It’s Bonfire Weekend so expect fireworks outside, but if you can’t be bothered to stand in a field in the rain, you can always choose to retire to the comfort of the local multiplex (I use comfort loosely depending on the cinema in question), or even your own front room for emigration, cooking, family discord and Irish mythology.
At 21 years of age, Saoirse Ronan has already been many things. She’s mastered cruel wannabe writers, teenage assassins, dead people and even a remarkably convincing alien, all the more remarkable given how bad the rest of the film was. In Brooklyn, she’s excellent as an Irish émigré heading to the new world for the bright life her hometown can’t offer. There’s a decent romance in John Crowley’s film, adapted from Colm Tóibín’s novel by fellow writer Nick Hornby, but the heart of the story is the experience faced by all those that move away from everything they’ve ever known. It plays on heartstrings at times, and it plays well.
Less successful, considerably so if the reviews and US box office figures are anything to go by, is Burnt, the latest instalment in a line of foodie, chef-mythologising entertainment. Bradley Cooper plays the culinary genius prone to violent outbursts that are meant to show his dedication. Steven Knight’s screenplay has him desperate to rebuild his career and get that final Michelin star after a slump. There will be tantrums, lots of fantasising over food, and the usual use of Sienna Miller in a wasted role that serves only to prop up the male lead.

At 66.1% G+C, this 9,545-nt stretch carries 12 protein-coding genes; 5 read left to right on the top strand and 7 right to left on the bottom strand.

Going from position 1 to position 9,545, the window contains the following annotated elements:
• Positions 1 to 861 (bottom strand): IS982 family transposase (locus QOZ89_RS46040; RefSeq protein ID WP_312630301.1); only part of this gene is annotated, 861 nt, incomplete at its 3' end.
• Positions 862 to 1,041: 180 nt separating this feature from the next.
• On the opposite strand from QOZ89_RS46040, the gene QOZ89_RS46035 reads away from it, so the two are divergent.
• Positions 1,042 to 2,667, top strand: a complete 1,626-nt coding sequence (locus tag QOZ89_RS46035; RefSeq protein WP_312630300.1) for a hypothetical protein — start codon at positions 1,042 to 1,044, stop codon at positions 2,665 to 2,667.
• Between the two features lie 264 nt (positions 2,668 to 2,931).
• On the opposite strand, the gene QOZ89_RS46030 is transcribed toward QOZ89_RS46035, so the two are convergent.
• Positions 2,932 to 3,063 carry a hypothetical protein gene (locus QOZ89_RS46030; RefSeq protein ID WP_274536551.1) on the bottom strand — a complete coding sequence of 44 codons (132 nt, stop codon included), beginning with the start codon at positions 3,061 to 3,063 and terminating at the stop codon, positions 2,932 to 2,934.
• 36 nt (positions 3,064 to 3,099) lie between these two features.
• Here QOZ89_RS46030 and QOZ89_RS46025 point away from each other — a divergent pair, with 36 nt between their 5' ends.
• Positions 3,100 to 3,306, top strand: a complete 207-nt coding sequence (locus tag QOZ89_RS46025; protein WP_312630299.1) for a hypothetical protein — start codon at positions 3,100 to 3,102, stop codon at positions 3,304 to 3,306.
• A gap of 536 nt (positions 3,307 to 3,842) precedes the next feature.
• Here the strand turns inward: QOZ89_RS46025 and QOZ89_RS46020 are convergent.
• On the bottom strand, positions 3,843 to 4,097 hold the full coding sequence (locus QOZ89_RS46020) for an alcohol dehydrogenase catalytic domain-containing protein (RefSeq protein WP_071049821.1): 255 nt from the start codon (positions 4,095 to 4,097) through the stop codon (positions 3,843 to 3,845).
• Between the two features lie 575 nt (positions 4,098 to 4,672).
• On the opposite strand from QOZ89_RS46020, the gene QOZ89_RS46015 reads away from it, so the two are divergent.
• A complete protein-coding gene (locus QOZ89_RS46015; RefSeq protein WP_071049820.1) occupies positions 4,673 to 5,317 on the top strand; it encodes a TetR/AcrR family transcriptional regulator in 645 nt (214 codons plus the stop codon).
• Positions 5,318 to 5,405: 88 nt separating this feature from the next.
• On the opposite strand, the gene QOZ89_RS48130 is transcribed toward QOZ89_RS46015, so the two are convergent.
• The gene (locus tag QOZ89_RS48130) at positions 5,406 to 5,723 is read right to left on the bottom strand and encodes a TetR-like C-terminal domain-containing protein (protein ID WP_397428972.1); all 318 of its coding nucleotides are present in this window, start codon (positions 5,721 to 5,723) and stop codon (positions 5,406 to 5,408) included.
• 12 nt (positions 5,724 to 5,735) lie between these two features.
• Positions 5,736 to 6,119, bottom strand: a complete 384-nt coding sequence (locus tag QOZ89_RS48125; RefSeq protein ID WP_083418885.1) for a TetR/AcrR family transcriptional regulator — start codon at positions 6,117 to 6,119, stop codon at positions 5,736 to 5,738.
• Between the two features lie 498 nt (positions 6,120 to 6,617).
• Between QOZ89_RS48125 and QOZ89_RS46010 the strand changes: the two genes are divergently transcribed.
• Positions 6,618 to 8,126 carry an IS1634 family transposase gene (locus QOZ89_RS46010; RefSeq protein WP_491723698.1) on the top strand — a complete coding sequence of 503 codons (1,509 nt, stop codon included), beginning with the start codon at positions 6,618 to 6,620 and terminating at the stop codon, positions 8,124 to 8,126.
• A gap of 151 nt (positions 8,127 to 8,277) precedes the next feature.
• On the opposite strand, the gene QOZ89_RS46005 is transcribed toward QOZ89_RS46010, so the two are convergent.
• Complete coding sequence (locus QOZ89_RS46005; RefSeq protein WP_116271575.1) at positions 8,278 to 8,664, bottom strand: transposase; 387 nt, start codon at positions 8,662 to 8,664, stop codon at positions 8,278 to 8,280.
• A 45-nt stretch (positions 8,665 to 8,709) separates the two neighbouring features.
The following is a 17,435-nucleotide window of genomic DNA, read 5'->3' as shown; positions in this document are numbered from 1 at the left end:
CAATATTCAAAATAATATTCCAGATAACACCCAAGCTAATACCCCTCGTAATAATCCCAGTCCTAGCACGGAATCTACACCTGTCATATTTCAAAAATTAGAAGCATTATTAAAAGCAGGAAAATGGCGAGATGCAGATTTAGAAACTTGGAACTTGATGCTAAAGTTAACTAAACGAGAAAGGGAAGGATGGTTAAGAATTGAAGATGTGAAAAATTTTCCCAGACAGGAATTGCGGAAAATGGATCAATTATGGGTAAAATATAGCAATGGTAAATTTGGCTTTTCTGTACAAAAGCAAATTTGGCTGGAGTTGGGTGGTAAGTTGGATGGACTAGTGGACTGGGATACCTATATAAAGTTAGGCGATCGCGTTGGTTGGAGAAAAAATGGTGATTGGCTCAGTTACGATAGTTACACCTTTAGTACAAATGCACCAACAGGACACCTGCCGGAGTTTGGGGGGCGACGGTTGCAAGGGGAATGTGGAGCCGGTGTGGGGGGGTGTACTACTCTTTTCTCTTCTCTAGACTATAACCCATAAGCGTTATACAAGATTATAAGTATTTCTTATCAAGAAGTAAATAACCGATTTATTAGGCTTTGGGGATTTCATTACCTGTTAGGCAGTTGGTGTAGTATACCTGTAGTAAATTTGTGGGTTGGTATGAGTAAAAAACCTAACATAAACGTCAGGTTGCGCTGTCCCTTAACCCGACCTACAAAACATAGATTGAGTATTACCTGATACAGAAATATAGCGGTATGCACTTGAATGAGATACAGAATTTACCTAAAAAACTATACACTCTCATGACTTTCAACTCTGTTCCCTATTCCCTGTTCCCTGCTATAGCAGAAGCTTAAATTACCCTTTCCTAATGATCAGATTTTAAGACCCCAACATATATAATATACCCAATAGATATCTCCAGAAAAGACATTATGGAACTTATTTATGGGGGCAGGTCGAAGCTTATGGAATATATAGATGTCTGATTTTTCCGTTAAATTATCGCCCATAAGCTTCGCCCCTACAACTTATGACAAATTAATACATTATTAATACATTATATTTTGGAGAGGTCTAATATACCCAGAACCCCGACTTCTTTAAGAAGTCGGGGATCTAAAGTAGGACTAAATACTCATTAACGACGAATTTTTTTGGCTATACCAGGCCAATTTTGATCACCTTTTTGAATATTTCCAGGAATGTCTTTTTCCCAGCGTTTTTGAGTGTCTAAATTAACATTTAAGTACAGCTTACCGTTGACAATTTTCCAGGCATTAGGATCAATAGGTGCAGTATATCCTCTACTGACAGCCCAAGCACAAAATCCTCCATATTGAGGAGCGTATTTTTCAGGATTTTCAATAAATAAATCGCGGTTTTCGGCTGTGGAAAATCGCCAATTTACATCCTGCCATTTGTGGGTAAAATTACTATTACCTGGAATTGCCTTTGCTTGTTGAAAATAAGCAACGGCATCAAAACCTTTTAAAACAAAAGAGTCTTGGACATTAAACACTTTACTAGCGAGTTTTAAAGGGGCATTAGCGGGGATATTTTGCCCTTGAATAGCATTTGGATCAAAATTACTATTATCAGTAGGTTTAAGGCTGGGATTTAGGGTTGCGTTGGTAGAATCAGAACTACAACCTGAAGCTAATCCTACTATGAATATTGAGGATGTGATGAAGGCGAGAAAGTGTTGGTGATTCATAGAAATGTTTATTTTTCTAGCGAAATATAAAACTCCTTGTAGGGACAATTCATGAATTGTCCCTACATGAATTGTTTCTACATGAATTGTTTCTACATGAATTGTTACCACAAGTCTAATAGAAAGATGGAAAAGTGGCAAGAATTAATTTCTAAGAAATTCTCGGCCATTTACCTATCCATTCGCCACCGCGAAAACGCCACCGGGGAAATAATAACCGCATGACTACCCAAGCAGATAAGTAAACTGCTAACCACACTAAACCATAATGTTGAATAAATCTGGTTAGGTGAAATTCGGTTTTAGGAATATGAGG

In stark contrast to the glossy, heavily produced nature of Brooklyn and Burnt (effective for the former, not the latter), comes The Closer We Get. Multi-form artist Karen Guthrie turns the camera on her own family with searing honesty as she explores the difficulties caused by her mother’s illness, and the fall-out that came when secrets from the past surfaced. There’s a warm, intimate atmosphere despite moments of discord, and it never feels less than real, an impressive achievement in a documentary field full of forced efforts.
Now if you want something truly magical, Song of the Sea makes its home entertainment bow this week. Tomm Moore’s beautiful animated fantasy starts out on an isolated island and soon takes in a whole world of Irish folklore as a small boy tries to make it back home in time to save the rest of his family from the various dark fates awaiting them. The animation is stunning, the story magical and the film brilliant. There is no reason not to watch it.
On that note, I’ll leave you to enjoy your viewing. See you next week when Apple’s leading light becomes the latest tech figure to draw Aaron Sorkin’s attention.